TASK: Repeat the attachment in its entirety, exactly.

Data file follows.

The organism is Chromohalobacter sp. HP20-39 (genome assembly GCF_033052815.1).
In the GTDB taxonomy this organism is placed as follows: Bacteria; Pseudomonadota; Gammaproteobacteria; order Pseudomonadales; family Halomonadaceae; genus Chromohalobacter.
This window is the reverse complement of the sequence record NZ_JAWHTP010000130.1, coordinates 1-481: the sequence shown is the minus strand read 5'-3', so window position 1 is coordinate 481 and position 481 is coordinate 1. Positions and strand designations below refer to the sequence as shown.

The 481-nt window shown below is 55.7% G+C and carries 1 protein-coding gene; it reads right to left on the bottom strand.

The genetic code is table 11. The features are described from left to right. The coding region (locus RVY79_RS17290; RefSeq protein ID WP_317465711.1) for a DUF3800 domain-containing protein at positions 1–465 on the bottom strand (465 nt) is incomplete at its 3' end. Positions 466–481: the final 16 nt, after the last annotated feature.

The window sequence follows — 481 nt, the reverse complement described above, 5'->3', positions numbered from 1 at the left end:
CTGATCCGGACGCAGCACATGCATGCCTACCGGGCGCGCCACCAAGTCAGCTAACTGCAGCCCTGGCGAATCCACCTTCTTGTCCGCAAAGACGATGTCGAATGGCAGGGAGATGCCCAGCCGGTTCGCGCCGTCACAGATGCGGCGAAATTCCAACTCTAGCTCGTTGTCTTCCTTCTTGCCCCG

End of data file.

The organism is Chromohalobacter sp. HP20-39 (genome assembly GCF_033052815.1).
In the GTDB taxonomy this organism is placed as follows: Bacteria; Pseudomonadota; Gammaproteobacteria; order Pseudomonadales; family Halomonadaceae; genus Chromohalobacter.
This window is the reverse complement of the sequence record NZ_JAWHTP010000130.1, coordinates 1-481: the sequence shown is the minus strand read 5'-3', so window position 1 is coordinate 481 and position 481 is coordinate 1. Positions and strand designations below refer to the sequence as shown.

The 481-nt window shown below is 55.7% G+C and carries 1 protein-coding gene; it reads right to left on the bottom strand.

The genetic code is table 11. The features are described from left to right. The coding region (locus RVY79_RS17290; RefSeq protein ID WP_317465711.1) for a DUF3800 domain-containing protein at positions 1–465 on the bottom strand (465 nt) is incomplete at its 3' end. Positions 466–481: the final 16 nt, after the last annotated feature.

The window sequence follows — 481 nt, the reverse complement described above, 5'->3', positions numbered from 1 at the left end:
CTGATCCGGACGCAGCACATGCATGCCTACCGGGCGCGCCACCAAGTCAGCTAACTGCAGCCCTGGCGAATCCACCTTCTTGTCCGCAAAGACGATGTCGAATGGCAGGGAGATGCCCAGCCGGTTCGCGCCGTCACAGATGCGGCGAAATTCCAACTCTAGCTCGTTGTCTTCCTTCTTGCCCCG